The July Indexes of Coincident Economic Indicators (CEIs) for New York State, New York City, and New Jersey, released today, reveal that economic activity continued to expand in both New York State and New York City and—for the second month in a row—picked up moderately in New Jersey.

Continue reading "Just Released: July’s Indexes of Coincident Economic Indicators Show Economic Activity Picking Up across the Region" »

Posted by Blog Author at 7:00 AM in New Jersey, New York City, Regional Analysis | Permalink | Comments (0)

May 09, 2011

The Great Recession and Recovery in the Tri-State Region

Jason Bram and James Orr

In 2008, as the financial crisis unfolded and the U.S. economy tumbled into a sharp recession, the outlook for the tri-state region (New York, New Jersey, and Connecticut) and especially New York City—the heart of the nation's financial industry—looked grim. Regional economists feared an economic downturn as harsh as the one in 2001, or the even deeper recession of the early 1990s. Now, as the recovery takes hold, we can report that although the economic downturn was severe in the region, with the unemployment rate surging above 9 percent in many places, it was less severe than many had anticipated. This post—which is based on the New York Fed’s May 6 Regional Economic Press Briefing—recaps how the Great Recession affected employment across the region, how the ensuing recovery has progressed, and what the prospects are for job growth as we go forward.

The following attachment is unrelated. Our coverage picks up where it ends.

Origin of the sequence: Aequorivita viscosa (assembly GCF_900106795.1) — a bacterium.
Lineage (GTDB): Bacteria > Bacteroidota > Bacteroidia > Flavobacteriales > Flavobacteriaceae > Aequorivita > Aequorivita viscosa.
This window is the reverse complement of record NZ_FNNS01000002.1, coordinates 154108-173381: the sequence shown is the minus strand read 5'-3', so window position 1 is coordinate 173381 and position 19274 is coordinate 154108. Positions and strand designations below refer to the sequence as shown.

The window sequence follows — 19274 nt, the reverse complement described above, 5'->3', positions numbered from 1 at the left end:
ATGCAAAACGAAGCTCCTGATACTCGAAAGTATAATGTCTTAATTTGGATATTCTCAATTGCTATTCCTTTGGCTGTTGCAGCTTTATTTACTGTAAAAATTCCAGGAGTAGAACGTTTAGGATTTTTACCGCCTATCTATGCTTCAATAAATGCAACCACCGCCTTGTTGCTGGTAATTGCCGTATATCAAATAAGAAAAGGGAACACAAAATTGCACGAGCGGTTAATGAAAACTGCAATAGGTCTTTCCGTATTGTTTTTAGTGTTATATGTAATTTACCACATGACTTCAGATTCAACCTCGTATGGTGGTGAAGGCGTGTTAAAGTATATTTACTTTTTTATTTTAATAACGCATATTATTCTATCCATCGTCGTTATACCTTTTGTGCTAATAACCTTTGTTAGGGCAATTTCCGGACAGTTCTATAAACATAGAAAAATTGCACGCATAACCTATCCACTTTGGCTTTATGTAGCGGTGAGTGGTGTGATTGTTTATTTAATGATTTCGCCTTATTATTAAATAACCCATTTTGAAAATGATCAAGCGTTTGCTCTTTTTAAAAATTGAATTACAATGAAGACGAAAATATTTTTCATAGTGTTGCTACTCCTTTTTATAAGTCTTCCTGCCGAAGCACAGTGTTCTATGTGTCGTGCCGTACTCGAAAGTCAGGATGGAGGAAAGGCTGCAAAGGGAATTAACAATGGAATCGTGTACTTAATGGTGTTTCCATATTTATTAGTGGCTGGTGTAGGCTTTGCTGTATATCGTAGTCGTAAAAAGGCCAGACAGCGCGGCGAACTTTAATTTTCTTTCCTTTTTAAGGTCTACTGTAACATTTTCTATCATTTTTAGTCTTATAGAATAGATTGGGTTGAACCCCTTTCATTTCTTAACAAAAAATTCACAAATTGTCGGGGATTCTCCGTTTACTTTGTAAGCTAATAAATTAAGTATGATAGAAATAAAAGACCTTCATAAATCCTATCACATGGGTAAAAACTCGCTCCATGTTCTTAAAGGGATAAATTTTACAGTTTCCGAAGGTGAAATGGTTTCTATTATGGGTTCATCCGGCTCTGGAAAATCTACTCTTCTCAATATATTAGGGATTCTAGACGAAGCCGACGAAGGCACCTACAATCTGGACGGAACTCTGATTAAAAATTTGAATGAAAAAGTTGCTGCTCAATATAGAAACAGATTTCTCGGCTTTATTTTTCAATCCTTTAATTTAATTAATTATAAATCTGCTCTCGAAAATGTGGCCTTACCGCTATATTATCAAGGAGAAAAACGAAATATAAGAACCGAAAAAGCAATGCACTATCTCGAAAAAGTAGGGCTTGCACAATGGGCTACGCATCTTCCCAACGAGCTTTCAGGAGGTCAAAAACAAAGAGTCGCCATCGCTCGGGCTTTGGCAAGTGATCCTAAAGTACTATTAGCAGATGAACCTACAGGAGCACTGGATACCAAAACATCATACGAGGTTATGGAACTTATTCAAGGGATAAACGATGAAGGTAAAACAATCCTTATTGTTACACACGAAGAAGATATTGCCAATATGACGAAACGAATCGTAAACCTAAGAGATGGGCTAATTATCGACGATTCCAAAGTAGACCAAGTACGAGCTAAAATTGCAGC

Continue reading "The Great Recession and Recovery in the Tri-State Region" »

May 06, 2011

Historical Echoes: New York City’s Economy – That Was Now, This Is Then

New York Fed Research Library